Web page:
In part 1 of our political education session on No Shortcuts, we summarized chapter 1 and discussed what Jane McAlevey describes as the three avenues that make up activism: advocacy, mobilizing, and organizing. How can ordinary people fight for and win improvements in their workplaces and communities in the 21st century’s “new guilded age”? McAlevey’s response is both simple and radical; old but also new. Here’s out notes on the discussion.
The whole text can be found here. It’s a great read!
Discussion Questions / Reflection Points
Does anyone want to share something that stood out to them? Want to elaborate on your idea or someone else’s?
- Differences between organizing on the one hand, and mobilizing and advocacy, and how advocacy doesn’t empower the working class at all. Since McAlevey asserts in the book that only organizing taps into the power in numbers that lies with the workers.
Is power the ability of one group to exert control over another?
I don’t know that McAlevey has a comprehensive theory of power. Beverly Silver wrote a book Forces of Labor which has a lot of interesting analysis on power or labor and capital. Framework = labor can have structural power in the workplace, marketplace power by virtue of having skills needed by the employer, and associational power that they gain by being collective.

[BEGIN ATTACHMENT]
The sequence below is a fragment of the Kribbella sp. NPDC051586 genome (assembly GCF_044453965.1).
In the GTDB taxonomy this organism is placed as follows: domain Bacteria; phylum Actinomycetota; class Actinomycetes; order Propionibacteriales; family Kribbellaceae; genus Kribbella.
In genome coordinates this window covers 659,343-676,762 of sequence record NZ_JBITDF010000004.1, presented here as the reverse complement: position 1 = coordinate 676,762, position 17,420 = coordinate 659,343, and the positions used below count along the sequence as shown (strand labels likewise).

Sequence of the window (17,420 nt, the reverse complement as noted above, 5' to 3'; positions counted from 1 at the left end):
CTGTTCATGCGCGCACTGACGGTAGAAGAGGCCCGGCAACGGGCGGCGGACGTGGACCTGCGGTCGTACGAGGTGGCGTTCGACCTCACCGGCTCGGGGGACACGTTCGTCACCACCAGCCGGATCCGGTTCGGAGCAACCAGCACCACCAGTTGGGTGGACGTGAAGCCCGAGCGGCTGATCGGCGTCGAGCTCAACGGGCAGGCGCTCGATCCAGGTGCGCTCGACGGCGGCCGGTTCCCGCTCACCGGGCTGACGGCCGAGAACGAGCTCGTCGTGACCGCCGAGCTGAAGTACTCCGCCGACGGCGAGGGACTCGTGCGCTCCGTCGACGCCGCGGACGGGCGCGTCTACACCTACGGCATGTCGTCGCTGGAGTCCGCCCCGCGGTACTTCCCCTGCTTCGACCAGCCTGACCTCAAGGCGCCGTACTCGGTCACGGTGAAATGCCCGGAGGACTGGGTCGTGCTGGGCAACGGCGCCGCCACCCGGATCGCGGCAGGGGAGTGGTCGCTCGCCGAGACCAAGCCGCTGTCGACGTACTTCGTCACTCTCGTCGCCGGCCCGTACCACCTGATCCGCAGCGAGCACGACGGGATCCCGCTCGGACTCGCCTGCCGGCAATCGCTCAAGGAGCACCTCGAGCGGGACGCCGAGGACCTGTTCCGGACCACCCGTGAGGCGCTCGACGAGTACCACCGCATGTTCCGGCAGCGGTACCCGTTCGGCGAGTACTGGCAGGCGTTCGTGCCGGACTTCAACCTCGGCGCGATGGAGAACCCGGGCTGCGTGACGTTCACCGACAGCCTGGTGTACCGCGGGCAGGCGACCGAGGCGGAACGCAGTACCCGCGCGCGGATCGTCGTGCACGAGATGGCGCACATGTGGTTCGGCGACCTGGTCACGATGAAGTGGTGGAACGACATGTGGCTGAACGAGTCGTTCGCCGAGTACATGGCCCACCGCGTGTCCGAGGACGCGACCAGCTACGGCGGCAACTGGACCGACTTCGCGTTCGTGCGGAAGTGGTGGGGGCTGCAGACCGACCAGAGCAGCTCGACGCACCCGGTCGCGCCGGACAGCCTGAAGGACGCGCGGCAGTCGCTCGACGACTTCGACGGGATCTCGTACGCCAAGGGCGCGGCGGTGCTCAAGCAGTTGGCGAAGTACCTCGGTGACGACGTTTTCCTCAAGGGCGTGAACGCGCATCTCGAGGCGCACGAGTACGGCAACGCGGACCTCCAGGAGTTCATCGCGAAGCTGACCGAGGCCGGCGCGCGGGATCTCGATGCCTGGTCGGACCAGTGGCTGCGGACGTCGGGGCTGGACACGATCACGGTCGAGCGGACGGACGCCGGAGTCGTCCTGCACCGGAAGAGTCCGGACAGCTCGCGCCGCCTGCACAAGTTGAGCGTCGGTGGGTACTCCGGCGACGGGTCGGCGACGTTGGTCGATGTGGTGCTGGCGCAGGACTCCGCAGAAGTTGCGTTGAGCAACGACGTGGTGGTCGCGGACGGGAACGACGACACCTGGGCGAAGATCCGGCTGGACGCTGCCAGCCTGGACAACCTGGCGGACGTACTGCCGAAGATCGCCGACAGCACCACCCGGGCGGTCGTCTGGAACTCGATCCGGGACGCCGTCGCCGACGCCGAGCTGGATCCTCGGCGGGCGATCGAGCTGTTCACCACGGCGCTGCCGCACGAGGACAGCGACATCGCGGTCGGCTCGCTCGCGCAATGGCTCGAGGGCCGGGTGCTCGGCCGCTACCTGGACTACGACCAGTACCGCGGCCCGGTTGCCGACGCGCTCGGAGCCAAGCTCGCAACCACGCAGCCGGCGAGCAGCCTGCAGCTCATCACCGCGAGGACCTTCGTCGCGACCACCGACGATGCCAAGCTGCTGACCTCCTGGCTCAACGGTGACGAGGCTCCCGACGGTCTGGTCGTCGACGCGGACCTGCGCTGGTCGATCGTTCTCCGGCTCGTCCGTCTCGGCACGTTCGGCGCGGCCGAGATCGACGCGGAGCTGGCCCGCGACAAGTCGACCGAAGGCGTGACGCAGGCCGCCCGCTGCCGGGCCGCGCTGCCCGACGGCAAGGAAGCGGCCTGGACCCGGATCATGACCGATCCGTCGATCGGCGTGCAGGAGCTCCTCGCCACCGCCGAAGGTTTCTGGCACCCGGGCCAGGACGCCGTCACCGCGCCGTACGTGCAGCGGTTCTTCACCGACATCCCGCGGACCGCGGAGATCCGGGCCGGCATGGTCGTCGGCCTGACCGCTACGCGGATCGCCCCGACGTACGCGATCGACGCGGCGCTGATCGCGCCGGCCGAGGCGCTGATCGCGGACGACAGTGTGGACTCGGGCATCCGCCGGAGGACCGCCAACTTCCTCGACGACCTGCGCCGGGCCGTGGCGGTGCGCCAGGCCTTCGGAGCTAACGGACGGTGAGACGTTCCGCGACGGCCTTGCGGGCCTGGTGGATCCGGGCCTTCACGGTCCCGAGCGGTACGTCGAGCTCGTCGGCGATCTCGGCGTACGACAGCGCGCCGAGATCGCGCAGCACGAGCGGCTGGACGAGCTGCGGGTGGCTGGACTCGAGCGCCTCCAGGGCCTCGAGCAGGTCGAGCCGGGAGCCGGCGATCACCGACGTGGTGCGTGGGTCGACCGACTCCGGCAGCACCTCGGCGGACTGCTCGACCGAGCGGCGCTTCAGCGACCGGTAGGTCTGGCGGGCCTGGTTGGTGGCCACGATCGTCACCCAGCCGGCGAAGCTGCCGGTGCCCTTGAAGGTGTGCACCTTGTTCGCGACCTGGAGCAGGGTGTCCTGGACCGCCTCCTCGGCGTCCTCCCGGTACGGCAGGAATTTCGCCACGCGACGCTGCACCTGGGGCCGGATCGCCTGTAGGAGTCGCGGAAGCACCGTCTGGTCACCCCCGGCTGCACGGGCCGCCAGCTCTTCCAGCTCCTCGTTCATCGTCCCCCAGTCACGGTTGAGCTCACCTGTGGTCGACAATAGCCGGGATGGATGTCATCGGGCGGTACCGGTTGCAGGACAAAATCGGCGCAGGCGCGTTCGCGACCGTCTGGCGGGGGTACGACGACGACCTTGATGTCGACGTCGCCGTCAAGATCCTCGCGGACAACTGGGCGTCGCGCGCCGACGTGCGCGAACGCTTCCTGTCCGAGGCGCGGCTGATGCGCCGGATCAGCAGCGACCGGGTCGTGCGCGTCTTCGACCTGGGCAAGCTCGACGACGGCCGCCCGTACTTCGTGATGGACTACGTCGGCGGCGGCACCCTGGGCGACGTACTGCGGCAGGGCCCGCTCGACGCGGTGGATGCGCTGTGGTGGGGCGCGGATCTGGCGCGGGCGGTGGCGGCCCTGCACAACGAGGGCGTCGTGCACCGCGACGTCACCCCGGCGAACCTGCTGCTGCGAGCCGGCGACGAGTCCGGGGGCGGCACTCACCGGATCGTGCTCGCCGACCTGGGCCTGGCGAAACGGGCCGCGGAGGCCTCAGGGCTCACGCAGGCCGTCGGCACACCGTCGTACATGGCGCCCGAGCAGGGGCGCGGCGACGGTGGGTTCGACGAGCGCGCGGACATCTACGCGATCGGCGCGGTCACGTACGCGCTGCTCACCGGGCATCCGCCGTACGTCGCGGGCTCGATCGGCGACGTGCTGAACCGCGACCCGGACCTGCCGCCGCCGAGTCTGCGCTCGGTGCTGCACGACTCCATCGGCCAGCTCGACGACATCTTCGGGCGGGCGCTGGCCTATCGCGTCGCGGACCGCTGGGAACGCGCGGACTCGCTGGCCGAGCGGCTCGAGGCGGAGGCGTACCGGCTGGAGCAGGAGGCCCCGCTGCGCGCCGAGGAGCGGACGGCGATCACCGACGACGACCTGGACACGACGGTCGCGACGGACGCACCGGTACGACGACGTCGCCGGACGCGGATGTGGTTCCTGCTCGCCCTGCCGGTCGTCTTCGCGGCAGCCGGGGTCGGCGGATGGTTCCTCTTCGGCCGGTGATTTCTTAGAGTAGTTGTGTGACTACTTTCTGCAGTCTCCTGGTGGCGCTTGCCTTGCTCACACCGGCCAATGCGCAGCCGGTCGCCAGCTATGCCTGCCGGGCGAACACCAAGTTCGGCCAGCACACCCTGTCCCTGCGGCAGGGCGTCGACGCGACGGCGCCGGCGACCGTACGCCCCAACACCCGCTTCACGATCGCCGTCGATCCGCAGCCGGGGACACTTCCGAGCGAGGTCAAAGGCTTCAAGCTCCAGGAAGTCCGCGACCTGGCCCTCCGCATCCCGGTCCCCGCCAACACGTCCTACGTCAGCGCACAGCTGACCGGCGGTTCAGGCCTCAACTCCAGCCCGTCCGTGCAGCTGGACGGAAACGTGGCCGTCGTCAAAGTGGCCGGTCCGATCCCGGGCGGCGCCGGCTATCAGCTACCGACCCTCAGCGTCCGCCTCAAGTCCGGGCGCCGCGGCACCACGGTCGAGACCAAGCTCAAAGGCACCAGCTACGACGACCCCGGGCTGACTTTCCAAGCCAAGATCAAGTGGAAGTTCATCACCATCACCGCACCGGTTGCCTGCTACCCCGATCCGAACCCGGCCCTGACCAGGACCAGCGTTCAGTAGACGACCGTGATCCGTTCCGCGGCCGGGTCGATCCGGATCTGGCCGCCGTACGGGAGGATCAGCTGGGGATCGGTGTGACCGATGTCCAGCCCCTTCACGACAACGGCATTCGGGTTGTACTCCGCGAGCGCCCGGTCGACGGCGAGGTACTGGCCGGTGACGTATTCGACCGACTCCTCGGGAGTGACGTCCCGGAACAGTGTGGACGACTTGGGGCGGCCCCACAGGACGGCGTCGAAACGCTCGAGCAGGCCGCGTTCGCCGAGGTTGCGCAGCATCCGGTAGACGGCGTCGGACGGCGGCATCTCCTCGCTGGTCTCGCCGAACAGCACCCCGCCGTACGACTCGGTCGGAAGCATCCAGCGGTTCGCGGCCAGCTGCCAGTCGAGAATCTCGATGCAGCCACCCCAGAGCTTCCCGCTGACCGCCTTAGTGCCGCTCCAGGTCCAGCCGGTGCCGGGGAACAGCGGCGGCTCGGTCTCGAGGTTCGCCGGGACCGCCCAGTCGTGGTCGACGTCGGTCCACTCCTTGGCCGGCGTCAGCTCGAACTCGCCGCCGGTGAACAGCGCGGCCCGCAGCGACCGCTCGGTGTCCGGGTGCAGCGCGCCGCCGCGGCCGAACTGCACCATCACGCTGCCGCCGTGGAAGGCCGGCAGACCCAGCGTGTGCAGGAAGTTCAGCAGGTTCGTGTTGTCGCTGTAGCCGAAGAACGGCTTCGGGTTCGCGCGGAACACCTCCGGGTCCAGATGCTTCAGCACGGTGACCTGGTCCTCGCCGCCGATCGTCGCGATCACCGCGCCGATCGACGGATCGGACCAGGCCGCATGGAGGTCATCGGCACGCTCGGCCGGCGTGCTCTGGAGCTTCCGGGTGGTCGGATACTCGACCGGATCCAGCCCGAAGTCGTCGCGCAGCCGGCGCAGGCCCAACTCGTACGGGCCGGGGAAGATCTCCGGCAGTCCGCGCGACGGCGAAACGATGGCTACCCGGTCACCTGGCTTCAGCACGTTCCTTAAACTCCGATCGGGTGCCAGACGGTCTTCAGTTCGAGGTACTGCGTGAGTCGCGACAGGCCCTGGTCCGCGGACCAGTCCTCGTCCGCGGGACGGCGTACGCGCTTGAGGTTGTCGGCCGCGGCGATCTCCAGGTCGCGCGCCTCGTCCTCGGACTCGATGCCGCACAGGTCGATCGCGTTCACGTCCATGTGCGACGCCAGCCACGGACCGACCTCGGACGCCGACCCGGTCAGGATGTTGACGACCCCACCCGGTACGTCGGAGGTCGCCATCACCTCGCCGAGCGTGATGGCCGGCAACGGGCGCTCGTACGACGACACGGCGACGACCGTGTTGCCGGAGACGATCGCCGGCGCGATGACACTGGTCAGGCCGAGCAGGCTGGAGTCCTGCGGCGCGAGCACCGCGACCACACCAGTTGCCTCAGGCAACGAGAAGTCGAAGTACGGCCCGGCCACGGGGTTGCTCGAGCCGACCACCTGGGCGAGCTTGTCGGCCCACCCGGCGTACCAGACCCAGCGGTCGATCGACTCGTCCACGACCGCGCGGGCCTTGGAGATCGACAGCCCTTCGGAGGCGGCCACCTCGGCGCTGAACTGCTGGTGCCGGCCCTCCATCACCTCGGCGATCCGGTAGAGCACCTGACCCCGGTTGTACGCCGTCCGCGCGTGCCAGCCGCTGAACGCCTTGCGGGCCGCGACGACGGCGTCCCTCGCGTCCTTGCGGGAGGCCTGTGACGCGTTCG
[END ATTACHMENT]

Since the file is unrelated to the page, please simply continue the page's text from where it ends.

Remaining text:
I don’t know if I agree that having and using power are different things. The point of organizing is to build that power, which is a key step. We can imagine or theorize where power lives, but unless we organize it will not be present. I found her emphasis on power analysis and mapping interesting.
- Power mapping and analysis allows organizers to help establish targets. But the failure here is that power mapping alone doesn’t do anything to shift where power lies. She emphasizes that power analysis is almost never done by and on ‘ordinary people’, to see where their power lies.
- “What is almost never attempted is the absolutely essential corollary: a parallel careful, methodical, systematic, detailed analysis of power structures among ordinary people who are or could be brought into the fight.” (p. 4)
Back in the early days of PTA, some people did a power mapping. For example, we would look at an AC Transit Board Member and took a look at who could have influence over them. This is very different, because this looks at who is trusted in the workplace, who are the shop stewards, etc… She mentions in the podcast that those folks (organic leaders) are not often active organizers. They are trusted colleagues who people rely on when they are in situations
In the chapter she discusses having “the biggest possible war room”. She shares a chart which shows how workers are often not at the center of power analysis, but merely a side effect.
“When they see that three of their own ministers and two of their city council members, and the head of the PTA … serve on commissions and boards with their CEOs, they themselves can begin to imagine and plot strategy.” (p. 6)